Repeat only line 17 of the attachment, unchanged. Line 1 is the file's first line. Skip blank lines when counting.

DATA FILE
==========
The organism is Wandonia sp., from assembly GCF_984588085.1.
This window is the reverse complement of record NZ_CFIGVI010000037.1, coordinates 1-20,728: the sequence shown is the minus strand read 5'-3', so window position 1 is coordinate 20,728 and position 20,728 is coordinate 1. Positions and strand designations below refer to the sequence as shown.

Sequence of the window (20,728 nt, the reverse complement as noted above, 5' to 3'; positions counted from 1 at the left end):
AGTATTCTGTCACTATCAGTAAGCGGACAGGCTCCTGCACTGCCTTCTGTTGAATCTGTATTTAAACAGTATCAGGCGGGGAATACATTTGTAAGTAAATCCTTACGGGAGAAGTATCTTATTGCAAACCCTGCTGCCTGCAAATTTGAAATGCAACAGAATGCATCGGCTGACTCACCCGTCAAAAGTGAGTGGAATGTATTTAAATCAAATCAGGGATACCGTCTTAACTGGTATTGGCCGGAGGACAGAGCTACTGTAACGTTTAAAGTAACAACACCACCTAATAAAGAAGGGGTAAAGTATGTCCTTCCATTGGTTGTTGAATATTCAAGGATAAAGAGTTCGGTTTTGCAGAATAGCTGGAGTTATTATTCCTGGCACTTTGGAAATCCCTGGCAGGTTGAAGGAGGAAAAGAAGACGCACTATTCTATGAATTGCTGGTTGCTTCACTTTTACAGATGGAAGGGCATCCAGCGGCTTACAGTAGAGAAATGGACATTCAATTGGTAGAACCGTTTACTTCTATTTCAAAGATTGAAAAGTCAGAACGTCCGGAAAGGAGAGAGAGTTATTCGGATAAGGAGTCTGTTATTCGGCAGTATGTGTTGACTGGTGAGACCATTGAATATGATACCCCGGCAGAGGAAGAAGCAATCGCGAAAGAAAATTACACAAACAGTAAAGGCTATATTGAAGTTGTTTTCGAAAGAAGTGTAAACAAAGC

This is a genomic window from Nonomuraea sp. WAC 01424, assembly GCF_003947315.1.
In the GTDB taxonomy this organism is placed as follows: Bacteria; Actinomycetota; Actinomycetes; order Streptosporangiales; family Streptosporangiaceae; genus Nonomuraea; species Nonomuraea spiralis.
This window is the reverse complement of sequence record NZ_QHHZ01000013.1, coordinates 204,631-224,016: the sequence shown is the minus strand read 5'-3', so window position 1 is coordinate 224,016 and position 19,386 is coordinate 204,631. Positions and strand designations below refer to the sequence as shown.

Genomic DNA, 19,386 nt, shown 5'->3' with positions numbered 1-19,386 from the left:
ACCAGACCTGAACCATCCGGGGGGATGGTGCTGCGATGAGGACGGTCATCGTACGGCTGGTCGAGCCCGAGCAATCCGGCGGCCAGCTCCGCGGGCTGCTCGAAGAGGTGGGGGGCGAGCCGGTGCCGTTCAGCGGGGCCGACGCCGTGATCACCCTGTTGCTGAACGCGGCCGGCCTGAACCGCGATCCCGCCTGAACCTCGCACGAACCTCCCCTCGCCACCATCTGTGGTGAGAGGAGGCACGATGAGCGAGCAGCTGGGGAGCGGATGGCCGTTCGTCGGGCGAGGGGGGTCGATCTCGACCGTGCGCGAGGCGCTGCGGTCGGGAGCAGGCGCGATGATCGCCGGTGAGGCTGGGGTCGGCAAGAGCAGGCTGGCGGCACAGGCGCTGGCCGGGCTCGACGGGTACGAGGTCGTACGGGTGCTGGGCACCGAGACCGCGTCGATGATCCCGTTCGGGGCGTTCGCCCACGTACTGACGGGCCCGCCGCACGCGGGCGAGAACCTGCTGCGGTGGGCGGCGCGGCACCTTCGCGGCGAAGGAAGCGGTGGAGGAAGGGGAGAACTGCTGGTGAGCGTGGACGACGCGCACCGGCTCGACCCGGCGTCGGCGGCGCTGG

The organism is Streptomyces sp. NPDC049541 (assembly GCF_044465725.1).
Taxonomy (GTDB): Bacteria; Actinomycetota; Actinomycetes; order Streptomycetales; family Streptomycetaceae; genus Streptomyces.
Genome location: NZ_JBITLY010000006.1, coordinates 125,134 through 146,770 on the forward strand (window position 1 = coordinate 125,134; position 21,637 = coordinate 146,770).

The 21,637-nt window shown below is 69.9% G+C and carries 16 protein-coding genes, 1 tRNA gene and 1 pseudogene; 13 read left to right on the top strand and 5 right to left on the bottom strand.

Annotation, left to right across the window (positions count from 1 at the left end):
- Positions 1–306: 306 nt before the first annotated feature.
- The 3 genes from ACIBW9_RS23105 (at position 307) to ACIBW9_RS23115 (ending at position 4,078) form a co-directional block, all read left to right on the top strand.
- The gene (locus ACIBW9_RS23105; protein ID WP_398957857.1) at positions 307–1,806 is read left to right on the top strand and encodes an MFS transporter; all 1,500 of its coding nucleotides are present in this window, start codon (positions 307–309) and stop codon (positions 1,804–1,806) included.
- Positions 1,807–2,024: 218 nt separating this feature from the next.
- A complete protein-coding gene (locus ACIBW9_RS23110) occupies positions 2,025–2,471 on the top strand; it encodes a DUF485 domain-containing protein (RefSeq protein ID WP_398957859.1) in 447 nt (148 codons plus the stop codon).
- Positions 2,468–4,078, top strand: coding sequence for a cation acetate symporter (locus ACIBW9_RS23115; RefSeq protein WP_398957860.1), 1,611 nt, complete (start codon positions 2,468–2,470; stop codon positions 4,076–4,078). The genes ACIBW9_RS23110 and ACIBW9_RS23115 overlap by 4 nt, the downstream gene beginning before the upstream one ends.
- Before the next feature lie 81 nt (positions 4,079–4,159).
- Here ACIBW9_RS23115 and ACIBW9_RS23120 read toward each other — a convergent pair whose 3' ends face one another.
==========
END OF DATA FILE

- The gene (locus ACIBW9_RS23105; protein ID WP_398957857.1) at positions 307–1,806 is read left to right on the top strand and encodes an MFS transporter; all 1,500 of its coding nucleotides are present in this window, start codon (positions 307–309) and stop codon (positions 1,804–1,806) included.